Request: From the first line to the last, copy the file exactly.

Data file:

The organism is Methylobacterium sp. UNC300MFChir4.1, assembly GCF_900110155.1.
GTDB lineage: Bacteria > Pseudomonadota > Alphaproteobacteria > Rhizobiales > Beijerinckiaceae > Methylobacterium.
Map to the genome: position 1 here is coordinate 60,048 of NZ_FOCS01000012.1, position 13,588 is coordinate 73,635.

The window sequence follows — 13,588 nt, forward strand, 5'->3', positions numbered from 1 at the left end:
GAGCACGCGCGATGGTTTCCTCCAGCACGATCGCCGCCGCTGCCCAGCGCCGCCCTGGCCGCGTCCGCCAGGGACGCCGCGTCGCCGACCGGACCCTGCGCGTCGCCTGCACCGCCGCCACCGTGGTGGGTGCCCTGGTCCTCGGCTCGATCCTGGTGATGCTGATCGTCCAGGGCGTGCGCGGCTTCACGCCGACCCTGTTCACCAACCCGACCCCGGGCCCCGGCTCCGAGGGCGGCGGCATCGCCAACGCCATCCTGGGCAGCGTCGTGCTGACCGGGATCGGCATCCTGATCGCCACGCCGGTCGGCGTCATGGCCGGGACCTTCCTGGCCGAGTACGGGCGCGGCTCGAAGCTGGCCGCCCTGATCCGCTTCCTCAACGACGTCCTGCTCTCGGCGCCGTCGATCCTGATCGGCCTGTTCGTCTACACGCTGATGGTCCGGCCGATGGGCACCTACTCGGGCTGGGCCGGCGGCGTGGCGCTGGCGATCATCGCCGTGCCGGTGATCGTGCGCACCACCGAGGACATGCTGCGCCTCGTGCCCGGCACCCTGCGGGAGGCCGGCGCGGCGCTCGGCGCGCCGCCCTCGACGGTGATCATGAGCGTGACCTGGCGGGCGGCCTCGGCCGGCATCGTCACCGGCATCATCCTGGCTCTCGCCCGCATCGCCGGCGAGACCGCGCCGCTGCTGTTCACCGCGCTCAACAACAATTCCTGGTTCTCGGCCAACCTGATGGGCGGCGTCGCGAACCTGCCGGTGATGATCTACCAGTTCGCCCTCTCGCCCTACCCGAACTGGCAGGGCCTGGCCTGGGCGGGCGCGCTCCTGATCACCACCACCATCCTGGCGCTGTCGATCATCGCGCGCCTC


The organism is Methylobacterium sp. UNC300MFChir4.1, assembly GCF_900110155.1.
GTDB lineage: Bacteria > Pseudomonadota > Alphaproteobacteria > Rhizobiales > Beijerinckiaceae > Methylobacterium.
Map to the genome: position 1 here is coordinate 60,048 of NZ_FOCS01000012.1, position 13,588 is coordinate 73,635.

The window sequence follows — 13,588 nt, forward strand, 5'->3', positions numbered from 1 at the left end:
GAGCACGCGCGATGGTTTCCTCCAGCACGATCGCCGCCGCTGCCCAGCGCCGCCCTGGCCGCGTCCGCCAGGGACGCCGCGTCGCCGACCGGACCCTGCGCGTCGCCTGCACCGCCGCCACCGTGGTGGGTGCCCTGGTCCTCGGCTCGATCCTGGTGATGCTGATCGTCCAGGGCGTGCGCGGCTTCACGCCGACCCTGTTCACCAACCCGACCCCGGGCCCCGGCTCCGAGGGCGGCGGCATCGCCAACGCCATCCTGGGCAGCGTCGTGCTGACCGGGATCGGCATCCTGATCGCCACGCCGGTCGGCGTCATGGCCGGGACCTTCCTGGCCGAGTACGGGCGCGGCTCGAAGCTGGCCGCCCTGATCCGCTTCCTCAACGACGTCCTGCTCTCGGCGCCGTCGATCCTGATCGGCCTGTTCGTCTACACGCTGATGGTCCGGCCGATGGGCACCTACTCGGGCTGGGCCGGCGGCGTGGCGCTGGCGATCATCGCCGTGCCGGTGATCGTGCGCACCACCGAGGACATGCTGCGCCTCGTGCCCGGCACCCTGCGGGAGGCCGGCGCGGCGCTCGGCGCGCCGCCCTCGACGGTGATCATGAGCGTGACCTGGCGGGCGGCCTCGGCCGGCATCGTCACCGGCATCATCCTGGCTCTCGCCCGCATCGCCGGCGAGACCGCGCCGCTGCTGTTCACCGCGCTCAACAACAATTCCTGGTTCTCGGCCAACCTGATGGGCGGCGTCGCGAACCTGCCGGTGATGATCTACCAGTTCGCCCTCTCGCCCTACCCGAACTGGCAGGGCCTGGCCTGGGCGGGCGCGCTCCTGATCACCACCACCATCCTGGCGCTGTCGATCATCGCGCGCCTC